Excessive sweating is healthy

Sweating is healthy

Conversation with Prof. Hademar Bankhofer

"We have to sweat, not just to survive in intense heat," emphasizes the well-known health expert Prof. Hademar Bankhofer. If we couldn't sweat, we'd be overcooked inside. The body is constantly producing heat, and when it gets too much, the evaporation of sweat on the skin ensures that it, and therefore the body, cools down.

A.Vogel (AV): Prof. Bankhofer, what is so healthy about sweating?

Prof. Bankhofer: First of all, not every sweat is healthy. Sometimes it can also be information that we have to pay attention to something, to check something. Sweating is not only related to heat, although we perceive our sweat particularly clearly at these temperatures. If we are talking about the sweating of a healthy person, then there is a rule of thumb that says: Everyone should work up a sweat once a day, because this stimulates the circulation. The body becomes vital and well supplied with blood through this sweating. Physical activity is particularly suitable for this sweating process. So if you sweat over a roast pork with dumplings and think you have done something for your body, you have not interpreted this rule of thumb correctly (laughs).

AV: However, many people suffer from increased sweating, even without being physically active.

Prof. Bankhofer: Excessive sweating always indicates a disorder in the organism. The causes are manifold. The reasons include: overexertion - including emotional exhaustion -, protein deficiency, mineral disorders, overactive thyroid, circulatory and metabolic disorders, obesity, diseases of the lymphatic system or as a typical symptom of menopausal symptoms. Once a diagnosis has been made and treated with the right means, the chances are good that increased sweating will set in. This not only applies to physical disorders, but I also refer to the mental processes. Anyone who sweats out of fear should not look at the sweat first, but at their fear. You have to find inner calm again, whereby relaxation exercises help.

The reason for excessive sweating can be a predisposition, which can be found with the help of a technical discussion. But in some people the sweat glands are simply more active than in others for no reason! In order to determine this and to be sure that the body does not react to disharmony with the sweat, it is good to consult a doctor or naturopath. Sweating is a vital process that is crucial for our health, because not only water, but also toxins and metabolic waste are excreted with sweat. When we sweat, our body cleanses itself.

The second important function is that of the body's own air conditioning system. When the temperature exceeds 37 degrees Celsius on very hot summer days, the diencephalon gives the command via the nerve tracts of the skin: Cool down! This then happens through the sweat. Fluid leaks from over two million sweat glands - especially in the armpits, neck, head, forehead, and palms of the hands and feet. By the way, when the sweat comes out of these glands, it is still odorless and colorless. It only begins to smell when it is broken down by bacteria.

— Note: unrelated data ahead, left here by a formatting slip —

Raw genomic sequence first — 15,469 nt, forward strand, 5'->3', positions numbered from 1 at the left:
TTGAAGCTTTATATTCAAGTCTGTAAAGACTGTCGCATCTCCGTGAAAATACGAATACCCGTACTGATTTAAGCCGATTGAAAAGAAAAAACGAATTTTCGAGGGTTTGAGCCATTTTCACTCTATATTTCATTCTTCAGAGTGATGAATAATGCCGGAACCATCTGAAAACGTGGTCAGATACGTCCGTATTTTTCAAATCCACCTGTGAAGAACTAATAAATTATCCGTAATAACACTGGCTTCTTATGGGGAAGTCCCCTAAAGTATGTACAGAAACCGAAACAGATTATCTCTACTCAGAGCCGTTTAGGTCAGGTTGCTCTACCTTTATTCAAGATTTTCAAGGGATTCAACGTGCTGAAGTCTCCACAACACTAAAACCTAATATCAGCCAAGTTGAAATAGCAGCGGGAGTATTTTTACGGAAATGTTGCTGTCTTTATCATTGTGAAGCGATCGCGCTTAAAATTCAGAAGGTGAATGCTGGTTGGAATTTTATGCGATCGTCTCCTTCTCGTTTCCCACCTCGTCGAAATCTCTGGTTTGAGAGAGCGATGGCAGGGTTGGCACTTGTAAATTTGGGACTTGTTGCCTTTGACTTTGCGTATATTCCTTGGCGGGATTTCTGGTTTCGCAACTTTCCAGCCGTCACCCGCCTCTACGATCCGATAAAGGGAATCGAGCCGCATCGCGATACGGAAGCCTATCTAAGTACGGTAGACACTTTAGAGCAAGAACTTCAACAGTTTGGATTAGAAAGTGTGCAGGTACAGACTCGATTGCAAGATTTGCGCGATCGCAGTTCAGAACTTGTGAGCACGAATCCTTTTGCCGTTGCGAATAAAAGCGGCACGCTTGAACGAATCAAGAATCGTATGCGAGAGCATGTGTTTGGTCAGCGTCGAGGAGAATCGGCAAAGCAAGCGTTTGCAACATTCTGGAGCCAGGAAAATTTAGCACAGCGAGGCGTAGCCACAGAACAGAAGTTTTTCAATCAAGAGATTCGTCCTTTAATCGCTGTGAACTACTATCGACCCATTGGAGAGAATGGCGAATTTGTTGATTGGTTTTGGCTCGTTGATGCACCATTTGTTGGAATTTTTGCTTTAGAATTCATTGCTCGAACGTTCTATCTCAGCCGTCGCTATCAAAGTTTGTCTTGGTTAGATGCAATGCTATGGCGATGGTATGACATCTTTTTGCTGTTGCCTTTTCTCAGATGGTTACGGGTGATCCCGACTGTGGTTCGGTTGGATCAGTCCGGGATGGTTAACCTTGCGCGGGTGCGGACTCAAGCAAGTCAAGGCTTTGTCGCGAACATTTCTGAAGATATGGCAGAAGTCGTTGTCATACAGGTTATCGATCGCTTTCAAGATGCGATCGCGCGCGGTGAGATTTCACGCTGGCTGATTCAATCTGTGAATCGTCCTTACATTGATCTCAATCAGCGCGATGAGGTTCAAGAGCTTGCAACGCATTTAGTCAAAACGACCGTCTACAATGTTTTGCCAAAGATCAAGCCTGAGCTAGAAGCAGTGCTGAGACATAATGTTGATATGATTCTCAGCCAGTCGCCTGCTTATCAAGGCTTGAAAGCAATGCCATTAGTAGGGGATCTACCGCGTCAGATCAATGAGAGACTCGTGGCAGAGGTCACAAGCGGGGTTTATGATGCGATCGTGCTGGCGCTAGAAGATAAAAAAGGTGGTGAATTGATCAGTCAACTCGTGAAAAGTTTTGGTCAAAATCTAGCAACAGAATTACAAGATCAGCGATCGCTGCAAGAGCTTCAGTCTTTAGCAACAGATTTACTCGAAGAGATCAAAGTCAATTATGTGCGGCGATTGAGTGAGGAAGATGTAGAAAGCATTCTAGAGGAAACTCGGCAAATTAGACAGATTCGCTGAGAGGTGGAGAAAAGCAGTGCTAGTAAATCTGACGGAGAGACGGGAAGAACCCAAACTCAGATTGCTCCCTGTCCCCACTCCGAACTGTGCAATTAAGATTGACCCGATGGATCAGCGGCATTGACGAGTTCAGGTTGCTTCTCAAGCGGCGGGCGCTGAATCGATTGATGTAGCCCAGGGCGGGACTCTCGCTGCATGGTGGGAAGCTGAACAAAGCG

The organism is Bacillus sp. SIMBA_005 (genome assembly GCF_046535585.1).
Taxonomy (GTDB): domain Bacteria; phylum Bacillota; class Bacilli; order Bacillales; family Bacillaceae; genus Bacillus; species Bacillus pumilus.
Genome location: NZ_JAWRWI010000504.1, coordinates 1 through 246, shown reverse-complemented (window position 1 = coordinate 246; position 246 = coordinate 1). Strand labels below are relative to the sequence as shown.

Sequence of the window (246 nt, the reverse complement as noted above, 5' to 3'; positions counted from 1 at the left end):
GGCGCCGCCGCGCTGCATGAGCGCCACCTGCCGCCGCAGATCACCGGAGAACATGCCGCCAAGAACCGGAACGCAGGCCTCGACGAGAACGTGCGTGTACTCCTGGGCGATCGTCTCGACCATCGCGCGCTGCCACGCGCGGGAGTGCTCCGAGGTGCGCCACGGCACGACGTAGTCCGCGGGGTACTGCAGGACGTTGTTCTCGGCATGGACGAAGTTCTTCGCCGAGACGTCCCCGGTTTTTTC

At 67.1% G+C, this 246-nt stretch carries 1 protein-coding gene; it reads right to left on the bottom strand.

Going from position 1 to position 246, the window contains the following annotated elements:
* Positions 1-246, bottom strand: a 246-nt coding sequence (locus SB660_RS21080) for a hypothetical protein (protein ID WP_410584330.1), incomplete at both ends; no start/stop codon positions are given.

AV: I don't want to use a strong deodorant, but I also don't want to sweat excessively, what can I do?

Prof. Bankhofer: People who tend to sweat should definitely use salt sparingly. Light, wholesome food such as fruit, vegetables, dairy products, little meat and sausage is the best menu. Strong, hot spices, alcohol and too much strong coffee beans promote sweating. So it's better to avoid these foods and drinks on hot days. If you sweat quickly, you should also avoid clothing made of synthetic fibers and opt for natural fibers such as cotton or silk. These substances are permeable and the sweat evaporates the fastest. If possible, wear little clothing and always take an air bath without clothing so that the skin's natural breathing is stimulated.

AV: But what if you tend to sweat on your hands or feet? That's also very uncomfortable.

Prof. Bankhofer: If that is the case, you should dip your hands and feet in lukewarm water several times a day, because this causes the sweat glands to contract. In addition, walking barefoot is very helpful because it massages the soles of the feet and their activity can return to normal. By the way, the ingredients of fenugreek soothe overactive sweat glands. The preparation is simple: mix 12 tablespoons of fenugreek seeds (pharmacy, drugstore) with one liter of cold water and soak for six hours, then strain. Bring the brew to the boil briefly, let it cool down, pour it into the sink or wash bowl, add water. Soak your hands or feet in it for 15 minutes.

AV: How about drinking in the heat? Some people suppress their thirst in order to take in little fluids and to brake the sweat from within?

Prof. Bankhofer: That's really bad! Under no circumstances should you suppress your thirst, as this can lead to massive circulatory disorders. On the contrary: the excreted liquid - that is from half a liter to five liters and more per day - has to be replenished immediately.
Christine Weiner conducted the interview with Prof. Bankhofer on behalf of A.Vogel Gesundheits-Nachrichten.

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